Kennie Pan’s close-up study of the Oriental Pied Hornbill (Anthracoceros albirostris) provides an opportunity to examine the details of the hornbill’s head (above).
The black head has bluish-white facial markings – bare circumorbital (meaning around the eye) skin and bare throat patch. The eyes are dark red in the male and browner in the female (not too obvious in the image). A prominent feature is the long, sweeping eyelashes.
The pale yellow, down-curving bill has black markings, with the lower mandible having a black base. Although the large bill appears clumsy, it can be used with surprising dexterity, like delicately picking up a small fig, an insect or even a bird’s egg. At the same time it can be used as a pickaxe to knock off reasonably sized living creatures. The force of the mandibles can be strong indeed, to crush the skulls of small animals and seeds or to dig the ground to collect soil (left). The serrations along the edge of the mandibles allow for better grip of fruits or to grip the fruits to soften them before swallowing. The exceptionally length of the bill allows the hornbill to reach for food in areas that do not support the weight of its body.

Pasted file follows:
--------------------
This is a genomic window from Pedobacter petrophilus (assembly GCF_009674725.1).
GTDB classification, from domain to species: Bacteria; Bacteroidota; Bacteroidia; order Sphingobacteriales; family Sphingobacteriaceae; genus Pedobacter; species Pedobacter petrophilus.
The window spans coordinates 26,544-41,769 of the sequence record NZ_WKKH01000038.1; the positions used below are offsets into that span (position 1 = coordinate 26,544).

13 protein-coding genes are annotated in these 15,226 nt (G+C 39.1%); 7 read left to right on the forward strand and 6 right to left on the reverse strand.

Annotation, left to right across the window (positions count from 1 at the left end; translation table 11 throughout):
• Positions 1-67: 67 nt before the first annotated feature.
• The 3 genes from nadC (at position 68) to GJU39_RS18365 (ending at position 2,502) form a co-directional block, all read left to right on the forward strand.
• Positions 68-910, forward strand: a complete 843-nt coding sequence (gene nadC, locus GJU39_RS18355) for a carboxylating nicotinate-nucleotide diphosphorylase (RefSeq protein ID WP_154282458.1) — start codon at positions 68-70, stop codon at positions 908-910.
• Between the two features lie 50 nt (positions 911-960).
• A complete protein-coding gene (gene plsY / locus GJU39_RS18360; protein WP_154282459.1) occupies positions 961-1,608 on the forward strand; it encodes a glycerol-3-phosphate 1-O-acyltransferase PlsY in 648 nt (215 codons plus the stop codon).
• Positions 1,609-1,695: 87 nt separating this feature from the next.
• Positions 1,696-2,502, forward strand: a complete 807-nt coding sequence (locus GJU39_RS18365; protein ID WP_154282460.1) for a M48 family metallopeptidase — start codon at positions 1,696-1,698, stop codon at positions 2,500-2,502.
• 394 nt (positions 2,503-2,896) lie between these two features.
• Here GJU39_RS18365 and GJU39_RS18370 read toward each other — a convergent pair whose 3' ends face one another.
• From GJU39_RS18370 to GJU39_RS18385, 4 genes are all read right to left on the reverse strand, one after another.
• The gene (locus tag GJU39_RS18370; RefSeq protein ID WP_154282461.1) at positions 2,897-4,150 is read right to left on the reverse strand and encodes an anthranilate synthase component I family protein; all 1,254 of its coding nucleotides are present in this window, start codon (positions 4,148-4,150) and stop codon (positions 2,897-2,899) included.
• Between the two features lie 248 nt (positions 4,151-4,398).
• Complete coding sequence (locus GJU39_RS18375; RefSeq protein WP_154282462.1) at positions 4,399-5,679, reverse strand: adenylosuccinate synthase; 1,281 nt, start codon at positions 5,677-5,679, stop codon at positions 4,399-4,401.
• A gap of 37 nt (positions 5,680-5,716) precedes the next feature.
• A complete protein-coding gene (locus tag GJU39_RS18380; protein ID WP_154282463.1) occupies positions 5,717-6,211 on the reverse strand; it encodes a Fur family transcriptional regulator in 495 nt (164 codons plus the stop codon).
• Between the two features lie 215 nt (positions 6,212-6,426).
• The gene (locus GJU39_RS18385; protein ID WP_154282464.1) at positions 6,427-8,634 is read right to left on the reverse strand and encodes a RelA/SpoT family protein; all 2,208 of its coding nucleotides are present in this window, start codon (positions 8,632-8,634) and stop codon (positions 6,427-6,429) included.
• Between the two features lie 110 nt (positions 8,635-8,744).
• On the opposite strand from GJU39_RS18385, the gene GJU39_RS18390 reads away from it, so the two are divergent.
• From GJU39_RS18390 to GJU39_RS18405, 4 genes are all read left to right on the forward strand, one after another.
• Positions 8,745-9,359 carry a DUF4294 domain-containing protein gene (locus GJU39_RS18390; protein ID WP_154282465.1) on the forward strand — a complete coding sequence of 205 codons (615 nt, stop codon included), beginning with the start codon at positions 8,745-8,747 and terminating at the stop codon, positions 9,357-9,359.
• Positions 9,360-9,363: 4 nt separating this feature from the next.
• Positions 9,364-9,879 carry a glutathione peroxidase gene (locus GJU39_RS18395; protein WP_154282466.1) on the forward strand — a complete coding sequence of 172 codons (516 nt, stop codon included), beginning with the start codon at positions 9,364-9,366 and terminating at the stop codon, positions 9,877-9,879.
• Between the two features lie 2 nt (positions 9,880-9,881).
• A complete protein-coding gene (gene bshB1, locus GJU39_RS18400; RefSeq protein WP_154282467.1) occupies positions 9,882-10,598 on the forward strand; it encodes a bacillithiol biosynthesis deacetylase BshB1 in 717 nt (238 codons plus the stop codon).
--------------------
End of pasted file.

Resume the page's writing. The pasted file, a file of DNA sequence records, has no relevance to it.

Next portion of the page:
At the top of the bill is a large casque, a structure unique to hornbills. It is a hollow structure, supported internally by bony ridges and rods, possibly with some opening to the mouth. This allows it to act as a resonating chamber, thus the loud nasal calls.
The casque here runs to slightly more than half the length of the bill. The male has a larger casque that tapers forward (above). In the female the casque is smaller and blunt at the tip (top). It similarly has black markings towards the front end.
The image on the right clearly shows the asymmetrical wing feathers – stiff feathers with a central shaft, a broad inner vane and a narrower outer vane. They form the predominant wind-catching part of the wing. Note that the dark feathers are white-tipped and free from wear and tear. Above the wing feathers are the rows of coverts, smaller feathers that overlap the flight feathers at their bases.